‘The Book Thief’ is a story telling the tale of Liesel Meminger, a young girl living in a foster home. Liesel’s story starts on the train, seeing her brother die with a half awake mind. They stop in a small town to bury the body and that’s where she steals her first book. Her brother’s death was also the first encounter she had with Death- the narrator of this particular story. Their destination was Munich, for Liesel and her brother to live with foster parents, but her brother died, and his memory was with Liesel every night for months where she would wake screaming. The family lived in the outskirts of Munich, in a small town calling Molching, on Himmel Street. Hans and Rosa Huberman were one of a kind, Rosa with a terrible temper and Hans with warm silver eyes. When Liesel moves in with the Hubermun’s, we start to meet all these new characters through Death and Liesel. Each character living on that street/town has significance even if it’s a small proportion of it. Summary As it was mentioned, the death of Liesel’s brother was the cause of Liesel’s nightmares for a long while but those nightmares were the start of something of major importance in the book. Because of those nightmares, Liesel and Hans became closer and they were almost father and daughter but most importantly, the nightmares were the start of Hans and Liesel’s late-night/early-morning reading classes. Her lessons with Hans and her failure with her reading at school was how Liesel fell in love with words and got them whichever way was possible. Her love for words was the starting point for almost all the other major events in the book. It was because of that, that on the book burning on Hitler’s birthday, she stole a book. On the same day, Liesel starts to know what Nazi Germany is and Hitler becomes her enemy, which is what led her to steal “The Stand over Man”. Her thievery of that book was how 1- Frau Herman (The mayor’s wife) found out about Liesel’s love of books and starts to invite her to read in her library and that is almost as if Liesel helped her get through the depression she was in. 2- Hans Huberman figured about Liesel’s love for books and her thievery. I believe it is also how he got the idea of using a book to aid a Jew on his journey to his house safely to be hidden. Here’s the coming of another big event. Max Vandenburg is the Jew that Hans hides in his basement and as it is known, hiding or knowing a Jew in Nazi Germany is one of the things that could get you in the worst kind of trouble. Max’s arrival shows us a new side of Rosa. Instead of her temperamental self, we see the caring and protective Rosa. Max is than a permanent member of the Huberman household and it stay that way for a while. At first, Liesel is fascinated by him but it takes her a while before she gathers the courage to talk to him, and when she does, they soon became friends, really good friends. Max, the Jew, who learned how to sleep by barely moving, who also taught Liesel the gift of sharing words and not just by reading them. He wrote her a story about the power of words. This story showed his love and care towards her. In preparing this story, we also see the love and respect and support that Hans and Rosa held for Max and the words he believed in. The Jesse Owens incident is Rudy Steiner’s way of living his dream. Jesse Owens was an Olympic champion, but he was also a black Olympian. This incident consisted of Rudy talking coal and coloring himself black from head to toe including the inside of his ears. It was at night when almost everyone was sleeping, and Rudy simply walks out of his house and starts running and cheering himself on. A bunch of neighbors come out and see him run and cheer himself on and finally wins, but that’s not what matters. What matters is, that in Nazi Germany, where racism was basically the law, a young boy shows us how equality is what matters despite of the world he lives in. Death – The narrator- has a way of telling us what will happen in the end while we’re still reading the beginning and the end of “The book Thief” ended in the most tragic way possible, everyone dies. The sirens go off a little too late and no one hears them, which basically means, that Himmel street is bombed without any warning. Liesel is busy finished her story in the basement and Max is in a concentration camp, and Rudy’s father is at war. When everyone dies, these three survive, of course people in Munich don’t die, and Ilsa Herman looks for Liesel and starts taking care of her. The very end of this book is when Death goes to collect Liesel’s old soul. Title Significance Setting/Genre Characters Major Change Quotes Human Nature Truths Opposite Words Controversial Issue Symbols/Allusions Open-Ended Question ‘The Book Thief’ has a few meanings, especially to readers of this book. The obvious meaning is that it’s about someone who steals books, and when we know it’s a girl than it’s about a girl who a book thief, literally, but –in the end – it’s more than that. It’s more the way she grows and learns than about book thievery. When we start reading the book, ‘The Book Thief’ is Death’s description of the girl, why, we might ask but it’s because her very first act in the book is to steal a book, but it wasn’t because she stole a book, it’s because at The Book Thief signifies Death’s amazement at this one girl’s ability to be strong and live through the words of books, and her determination and strength throughout the book. Then, it signified Liesel herself, and what she learns through the books she stole. It shows us the every book could have a meaning and make a difference. It also showed us Liesel’s ability to take a stolen book and make it something calming and soothing to a group of frightened people. The Book Thief, stand for a girl who steals books that are unsought or uncared for and turn them into books with so much magnificence that it takes your breath away. Finally, ‘The Book Thief’ is the name of the book that saved Liesel’s life. It was the name of Liesel’s book that she was finished in the basement while everyone slept, and if it weren’t for this particular book, she would’ve died, alongside the whole town. With this story, we are taken everywhere. Different times into different locations but it mostly follows Liesel, from the day that she went to the Hubermann’s on Himmel street to the day Himmel street was bombed four years later. The locations in the book are important each in its own way. First, we have the Hubermann's house, where Liesel lives and begins her life and for the first time in her life has friends and a real family (with a dad and a mom). The Hubermann’s basement is where she forges her friendship with Max and where Max hides and the basement is where she learns how to read and write, and it is also where she wrote her story, just like Max was in the basement when he wrote her the stories. The Hubermann’s basement wasn’t the only place of importance. The Fielders basement was the basement that the townsfolk of Himmel Street would seek shelter if a bomb siren is let off. In that basement is where Liesel found out that she could comfort that terrified people by reading from her books. Himmel Street isn’t the only place of importance. Munich was also an extremely important place in the story. Munich was the place where you could say, Hitler started off. The author made it the place where Hans Huberman should a poor Jew an act of kindness and compassion by giving him a piece of bread and finally being made to go to war. Munich street was also where Liesel sees Max when he is made to march to the concentration camp, and it is also the place where Rudy was beaten by Franz Deutscher, the sadistic Hitler Youth leader. This book was so thought provoking and in a way educational in a way fiction books aren’t usually. It took us to different locations with each having a different story and different characters. Some of these locations are Stuttgart (Max’s home), Poland, Cologne, Stalingrad and France (Max’s father saves Hans during WWI). Sometimes, or I guess most of the times, these little trips to the past are what made the story more interesting to the reader. I would think that if the author chose a different time and place the story won’t have such a powerful effect on the reader. I also think he chose WWII as his time period was because it was such a terrible and bloody war, and seeing as Death is the narrator, one would think it is an obvious answer since Death collects souls. Character Name: Hans Huberman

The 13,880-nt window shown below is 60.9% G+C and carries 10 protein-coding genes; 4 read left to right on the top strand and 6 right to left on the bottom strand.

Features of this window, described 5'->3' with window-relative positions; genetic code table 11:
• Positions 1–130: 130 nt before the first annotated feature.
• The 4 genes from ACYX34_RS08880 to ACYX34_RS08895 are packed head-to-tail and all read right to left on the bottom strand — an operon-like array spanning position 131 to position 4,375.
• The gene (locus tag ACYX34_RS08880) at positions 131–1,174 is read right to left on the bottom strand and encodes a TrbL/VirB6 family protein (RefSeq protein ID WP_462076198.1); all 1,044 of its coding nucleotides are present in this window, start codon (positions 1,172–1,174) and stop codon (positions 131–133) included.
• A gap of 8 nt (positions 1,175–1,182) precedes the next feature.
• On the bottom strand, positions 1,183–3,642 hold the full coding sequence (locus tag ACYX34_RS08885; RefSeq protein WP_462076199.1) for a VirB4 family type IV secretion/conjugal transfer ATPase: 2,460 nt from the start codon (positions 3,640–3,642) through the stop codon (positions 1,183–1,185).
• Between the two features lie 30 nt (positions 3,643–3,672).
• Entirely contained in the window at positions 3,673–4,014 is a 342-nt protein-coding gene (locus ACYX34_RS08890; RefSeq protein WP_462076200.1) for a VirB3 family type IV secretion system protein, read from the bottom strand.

-Evidence: “After a few minutes, a very tall man came out. Hans Hubermann” – Pg.22